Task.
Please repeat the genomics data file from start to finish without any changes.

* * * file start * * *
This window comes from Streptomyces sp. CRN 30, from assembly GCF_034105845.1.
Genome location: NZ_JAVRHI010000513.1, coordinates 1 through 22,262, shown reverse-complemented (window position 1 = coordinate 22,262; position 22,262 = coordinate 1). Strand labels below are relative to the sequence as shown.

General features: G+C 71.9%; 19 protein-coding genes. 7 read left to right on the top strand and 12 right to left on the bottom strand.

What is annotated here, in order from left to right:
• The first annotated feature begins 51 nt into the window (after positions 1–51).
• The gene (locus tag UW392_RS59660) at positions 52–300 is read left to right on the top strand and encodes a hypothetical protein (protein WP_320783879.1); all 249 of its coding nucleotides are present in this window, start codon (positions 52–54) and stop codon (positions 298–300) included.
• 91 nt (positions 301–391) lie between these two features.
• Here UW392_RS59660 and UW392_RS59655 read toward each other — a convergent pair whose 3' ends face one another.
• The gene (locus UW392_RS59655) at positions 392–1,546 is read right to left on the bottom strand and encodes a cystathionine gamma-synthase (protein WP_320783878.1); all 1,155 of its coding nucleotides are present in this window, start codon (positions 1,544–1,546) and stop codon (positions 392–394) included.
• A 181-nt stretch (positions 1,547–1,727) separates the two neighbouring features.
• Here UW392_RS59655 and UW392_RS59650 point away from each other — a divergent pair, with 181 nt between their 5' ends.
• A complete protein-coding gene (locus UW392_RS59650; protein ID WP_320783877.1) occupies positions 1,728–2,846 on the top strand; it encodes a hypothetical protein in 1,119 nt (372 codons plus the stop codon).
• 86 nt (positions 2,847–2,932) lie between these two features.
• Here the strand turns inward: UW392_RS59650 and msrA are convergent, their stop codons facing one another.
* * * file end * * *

This window comes from Streptomyces sp. CRN 30, from assembly GCF_034105845.1.
Genome location: NZ_JAVRHI010000513.1, coordinates 1 through 22,262, shown reverse-complemented (window position 1 = coordinate 22,262; position 22,262 = coordinate 1). Strand labels below are relative to the sequence as shown.

General features: G+C 71.9%; 19 protein-coding genes. 7 read left to right on the top strand and 12 right to left on the bottom strand.

What is annotated here, in order from left to right:
• The first annotated feature begins 51 nt into the window (after positions 1–51).
• The gene (locus tag UW392_RS59660) at positions 52–300 is read left to right on the top strand and encodes a hypothetical protein (protein WP_320783879.1); all 249 of its coding nucleotides are present in this window, start codon (positions 52–54) and stop codon (positions 298–300) included.
• 91 nt (positions 301–391) lie between these two features.
• Here UW392_RS59660 and UW392_RS59655 read toward each other — a convergent pair whose 3' ends face one another.
• The gene (locus UW392_RS59655) at positions 392–1,546 is read right to left on the bottom strand and encodes a cystathionine gamma-synthase (protein WP_320783878.1); all 1,155 of its coding nucleotides are present in this window, start codon (positions 1,544–1,546) and stop codon (positions 392–394) included.
• A 181-nt stretch (positions 1,547–1,727) separates the two neighbouring features.
• Here UW392_RS59655 and UW392_RS59650 point away from each other — a divergent pair, with 181 nt between their 5' ends.
• A complete protein-coding gene (locus UW392_RS59650; protein ID WP_320783877.1) occupies positions 1,728–2,846 on the top strand; it encodes a hypothetical protein in 1,119 nt (372 codons plus the stop codon).
• 86 nt (positions 2,847–2,932) lie between these two features.
• Here the strand turns inward: UW392_RS59650 and msrA are convergent, their stop codons facing one another.